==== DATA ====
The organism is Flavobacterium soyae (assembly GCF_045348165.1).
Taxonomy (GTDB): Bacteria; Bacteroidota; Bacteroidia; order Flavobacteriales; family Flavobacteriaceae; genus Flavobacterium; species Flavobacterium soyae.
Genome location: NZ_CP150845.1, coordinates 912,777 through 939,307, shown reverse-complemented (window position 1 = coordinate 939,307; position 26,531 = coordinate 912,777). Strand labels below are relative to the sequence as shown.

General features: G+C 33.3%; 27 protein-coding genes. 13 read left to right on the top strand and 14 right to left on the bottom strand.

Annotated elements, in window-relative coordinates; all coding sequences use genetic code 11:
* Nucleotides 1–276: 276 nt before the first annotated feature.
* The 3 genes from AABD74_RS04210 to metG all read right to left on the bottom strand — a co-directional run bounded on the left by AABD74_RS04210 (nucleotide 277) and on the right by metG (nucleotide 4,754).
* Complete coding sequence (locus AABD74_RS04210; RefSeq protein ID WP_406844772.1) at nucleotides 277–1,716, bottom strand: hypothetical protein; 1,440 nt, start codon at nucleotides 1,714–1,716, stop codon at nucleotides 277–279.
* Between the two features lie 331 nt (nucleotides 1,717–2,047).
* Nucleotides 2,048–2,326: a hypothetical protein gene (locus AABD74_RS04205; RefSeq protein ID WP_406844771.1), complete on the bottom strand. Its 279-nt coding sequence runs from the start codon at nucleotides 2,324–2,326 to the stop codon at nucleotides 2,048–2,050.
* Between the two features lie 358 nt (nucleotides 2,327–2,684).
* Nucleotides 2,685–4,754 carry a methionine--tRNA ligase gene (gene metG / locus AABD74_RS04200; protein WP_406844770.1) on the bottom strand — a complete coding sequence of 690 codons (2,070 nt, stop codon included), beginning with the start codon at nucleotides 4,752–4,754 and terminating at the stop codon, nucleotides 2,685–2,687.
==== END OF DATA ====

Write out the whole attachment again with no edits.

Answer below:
The organism is Flavobacterium soyae (assembly GCF_045348165.1).
Taxonomy (GTDB): Bacteria; Bacteroidota; Bacteroidia; order Flavobacteriales; family Flavobacteriaceae; genus Flavobacterium; species Flavobacterium soyae.
Genome location: NZ_CP150845.1, coordinates 912,777 through 939,307, shown reverse-complemented (window position 1 = coordinate 939,307; position 26,531 = coordinate 912,777). Strand labels below are relative to the sequence as shown.

General features: G+C 33.3%; 27 protein-coding genes. 13 read left to right on the top strand and 14 right to left on the bottom strand.

Annotated elements, in window-relative coordinates; all coding sequences use genetic code 11:
* Nucleotides 1–276: 276 nt before the first annotated feature.
* The 3 genes from AABD74_RS04210 to metG all read right to left on the bottom strand — a co-directional run bounded on the left by AABD74_RS04210 (nucleotide 277) and on the right by metG (nucleotide 4,754).
* Complete coding sequence (locus AABD74_RS04210; RefSeq protein ID WP_406844772.1) at nucleotides 277–1,716, bottom strand: hypothetical protein; 1,440 nt, start codon at nucleotides 1,714–1,716, stop codon at nucleotides 277–279.
* Between the two features lie 331 nt (nucleotides 1,717–2,047).
* Nucleotides 2,048–2,326: a hypothetical protein gene (locus AABD74_RS04205; RefSeq protein ID WP_406844771.1), complete on the bottom strand. Its 279-nt coding sequence runs from the start codon at nucleotides 2,324–2,326 to the stop codon at nucleotides 2,048–2,050.
* Between the two features lie 358 nt (nucleotides 2,327–2,684).
* Nucleotides 2,685–4,754 carry a methionine--tRNA ligase gene (gene metG / locus AABD74_RS04200; protein WP_406844770.1) on the bottom strand — a complete coding sequence of 690 codons (2,070 nt, stop codon included), beginning with the start codon at nucleotides 4,752–4,754 and terminating at the stop codon, nucleotides 2,685–2,687.